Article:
The no-growth attitude of many Marin residents toward development and the environment is stuck in the sixties; say two of the county’s most prominent environmentalists. Both maintain that this Nancy Reagan–like “Just say no!” attitude is enlarging—not reducing—the county’s already oversize ecological footprint.
To Supervisor Charles McGlashan, November’s narrow defeat of the Sonoma Marin Area Rail Transit (SMART) proposal by Marin voters is the latest manifestation of this decades-old posture. “It is a tone of negativity that has its origins in the success of having dodged the very dangerous bullet of bad development ideas in the ’60s and ’70s,” says McGlashan. “What that long-ago success has done, however, is lock in a small but powerful portion of the Marin environmental movement into repeatedly saying no to progressive solutions for the problems of today.”
Sierra Club President Gordon Bennett, speaking for himself and not Marin’s 7,000 Sierra Club members, was more succinct but equally emphatic. “Marin has to be more creative than just saying ‘no,’” he says. “That worked in the ’60s and ’70s, but it isn’t working now.”
Bennett, a resident of Inverness, says SMART’s loss involved more than rejection of a commuter rail system. “The concept of ‘smart growth’ was defeated,” he says. He believes Marin must have some growth because “you can’t repeatedly deny property owners their constitutional rights.” But such development, says Bennett, should be concentrated near transportation systems. “I’m talking about areas close to effective bus lines, near ferry terminals, and, yes, where SMART could have transported people without them getting into their cars.”
Both Bennett and McGlashan believe that in many ways, Marin voter’s verdict indicates they love their autos more than their environment. Bennett’s solution for necessary development is easy to explain, but possibly challenging to enact. “Property owners on ridgelines and remote hillsides should be allowed to sell their ‘development rights’ to those wanting to build on sites nearer established transportation routes,” he says. “That way we could have growth—which is necessary for economic vitality and environmental sustainability—without impacting Marin’s already clogged and outdated surface streets.”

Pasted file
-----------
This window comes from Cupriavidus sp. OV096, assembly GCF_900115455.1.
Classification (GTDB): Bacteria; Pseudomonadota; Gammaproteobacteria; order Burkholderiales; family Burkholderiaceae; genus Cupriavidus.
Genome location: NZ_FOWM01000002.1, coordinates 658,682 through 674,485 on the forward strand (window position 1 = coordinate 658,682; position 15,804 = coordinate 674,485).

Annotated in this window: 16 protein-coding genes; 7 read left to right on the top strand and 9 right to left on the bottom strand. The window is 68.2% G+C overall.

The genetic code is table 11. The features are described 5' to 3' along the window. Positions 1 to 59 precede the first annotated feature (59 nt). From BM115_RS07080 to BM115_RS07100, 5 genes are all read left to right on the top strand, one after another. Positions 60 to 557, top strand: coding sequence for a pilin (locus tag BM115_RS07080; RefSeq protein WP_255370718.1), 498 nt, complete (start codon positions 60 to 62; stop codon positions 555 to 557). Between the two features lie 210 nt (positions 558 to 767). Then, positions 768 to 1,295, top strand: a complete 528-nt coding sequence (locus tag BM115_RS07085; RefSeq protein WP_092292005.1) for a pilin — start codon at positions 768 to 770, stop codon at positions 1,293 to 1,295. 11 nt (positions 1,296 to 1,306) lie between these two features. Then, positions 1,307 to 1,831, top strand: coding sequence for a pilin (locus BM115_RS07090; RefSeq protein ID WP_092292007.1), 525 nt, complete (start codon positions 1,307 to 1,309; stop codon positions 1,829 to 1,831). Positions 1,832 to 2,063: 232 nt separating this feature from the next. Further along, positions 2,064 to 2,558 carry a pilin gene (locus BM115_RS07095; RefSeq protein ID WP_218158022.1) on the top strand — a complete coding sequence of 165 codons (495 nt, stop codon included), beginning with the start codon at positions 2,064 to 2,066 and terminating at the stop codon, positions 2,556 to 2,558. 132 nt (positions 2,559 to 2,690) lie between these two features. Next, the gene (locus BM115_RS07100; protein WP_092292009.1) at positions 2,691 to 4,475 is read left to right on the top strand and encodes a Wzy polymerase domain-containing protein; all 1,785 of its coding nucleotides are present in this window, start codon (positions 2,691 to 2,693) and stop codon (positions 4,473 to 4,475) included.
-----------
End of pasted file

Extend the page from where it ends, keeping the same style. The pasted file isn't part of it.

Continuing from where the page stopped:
McGlashan hopes Marin community leaders will modernize their approach to development. “The old thinking believes that it’s less intensive to have a couple of big homes with a few cars than 10 units of affordable housing,” he says. “But that’s wrong.” He cites a recent study of large homes built above Mill Valley that found residents there each making as many as 11 car trips a day. “Going to work; taking kids to school; buying groceries; getting a book in Corte Madera; seeing a doctor in Larkspur—the trips inevitably mount up.
“Many in Marin are stuck in ’60s and ’70s thinking,” he says, “and hopefully they’ll come to understand and trust infill, high density, and mixed use development, along with senior and affordable housing projects, as a way of actually reducing our ecological footprint.”
Marin’s ecological footprint—the number of acres of the earth’s available land and water needed to sustain one individual for one year—is already oversize (recent estimates put it over 27 global acres, compared to Italy’s 12 acres). “Of the Bay Area’s 11 counties, Marin is second-smallest in population,” McGlashan says, “but we have the area’s third-largest footprint—behind only Solano and Contra Costa counties.” He’s convinced Marin must find a compromise between rampant development and no growth at all. “Finding a middle ground is now essential,” he says, “or Marin will continue to be irresponsible in the face of global climate change.” An example of such a compromise would be workforce housing which eliminates the need for long commutes.
Bennett agrees. “It may sound contradictory, but we increase our ecological footprint by insisting on larger homes and lower density,” he says. “Sustaining Marin’s quality of life now depends on approving high-density housing, having it close to efficient transportation, and reducing our dependency on the car.”
Hopefully that message will soon get across, and Marin will stop merely saying no to common sense solutions for today’s development and environmental problems. That’s my point of view. What’s yours?